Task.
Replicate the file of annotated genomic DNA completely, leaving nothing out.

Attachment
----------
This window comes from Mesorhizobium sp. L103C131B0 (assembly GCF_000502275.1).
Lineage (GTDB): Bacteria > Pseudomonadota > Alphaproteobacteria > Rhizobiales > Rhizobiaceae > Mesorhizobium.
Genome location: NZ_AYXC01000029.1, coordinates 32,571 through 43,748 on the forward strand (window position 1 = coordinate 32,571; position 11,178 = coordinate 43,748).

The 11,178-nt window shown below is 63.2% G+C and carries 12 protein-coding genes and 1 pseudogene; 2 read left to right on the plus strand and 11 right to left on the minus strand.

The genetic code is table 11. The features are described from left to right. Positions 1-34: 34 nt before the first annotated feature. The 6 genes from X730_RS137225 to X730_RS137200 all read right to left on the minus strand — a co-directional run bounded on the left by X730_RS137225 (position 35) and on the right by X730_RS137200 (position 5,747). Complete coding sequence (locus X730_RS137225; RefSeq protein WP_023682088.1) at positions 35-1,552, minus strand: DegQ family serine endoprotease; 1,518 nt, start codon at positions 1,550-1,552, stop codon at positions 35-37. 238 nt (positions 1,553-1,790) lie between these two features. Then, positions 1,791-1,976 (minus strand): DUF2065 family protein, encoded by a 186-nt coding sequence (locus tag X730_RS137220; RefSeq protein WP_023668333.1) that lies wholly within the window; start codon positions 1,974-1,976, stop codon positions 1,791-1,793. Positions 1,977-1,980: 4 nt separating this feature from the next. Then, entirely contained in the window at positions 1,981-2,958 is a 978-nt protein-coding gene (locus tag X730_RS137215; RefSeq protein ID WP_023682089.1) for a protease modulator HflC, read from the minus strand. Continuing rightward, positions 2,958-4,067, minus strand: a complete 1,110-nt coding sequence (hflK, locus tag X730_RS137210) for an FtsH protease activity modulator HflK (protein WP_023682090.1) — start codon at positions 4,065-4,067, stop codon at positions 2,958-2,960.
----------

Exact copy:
This window comes from Mesorhizobium sp. L103C131B0 (assembly GCF_000502275.1).
Lineage (GTDB): Bacteria > Pseudomonadota > Alphaproteobacteria > Rhizobiales > Rhizobiaceae > Mesorhizobium.
Genome location: NZ_AYXC01000029.1, coordinates 32,571 through 43,748 on the forward strand (window position 1 = coordinate 32,571; position 11,178 = coordinate 43,748).

The 11,178-nt window shown below is 63.2% G+C and carries 12 protein-coding genes and 1 pseudogene; 2 read left to right on the plus strand and 11 right to left on the minus strand.

The genetic code is table 11. The features are described from left to right. Positions 1-34: 34 nt before the first annotated feature. The 6 genes from X730_RS137225 to X730_RS137200 all read right to left on the minus strand — a co-directional run bounded on the left by X730_RS137225 (position 35) and on the right by X730_RS137200 (position 5,747). Complete coding sequence (locus X730_RS137225; RefSeq protein WP_023682088.1) at positions 35-1,552, minus strand: DegQ family serine endoprotease; 1,518 nt, start codon at positions 1,550-1,552, stop codon at positions 35-37. 238 nt (positions 1,553-1,790) lie between these two features. Then, positions 1,791-1,976 (minus strand): DUF2065 family protein, encoded by a 186-nt coding sequence (locus tag X730_RS137220; RefSeq protein WP_023668333.1) that lies wholly within the window; start codon positions 1,974-1,976, stop codon positions 1,791-1,793. Positions 1,977-1,980: 4 nt separating this feature from the next. Then, entirely contained in the window at positions 1,981-2,958 is a 978-nt protein-coding gene (locus tag X730_RS137215; RefSeq protein ID WP_023682089.1) for a protease modulator HflC, read from the minus strand. Continuing rightward, positions 2,958-4,067, minus strand: a complete 1,110-nt coding sequence (hflK, locus tag X730_RS137210) for an FtsH protease activity modulator HflK (protein WP_023682090.1) — start codon at positions 4,065-4,067, stop codon at positions 2,958-2,960.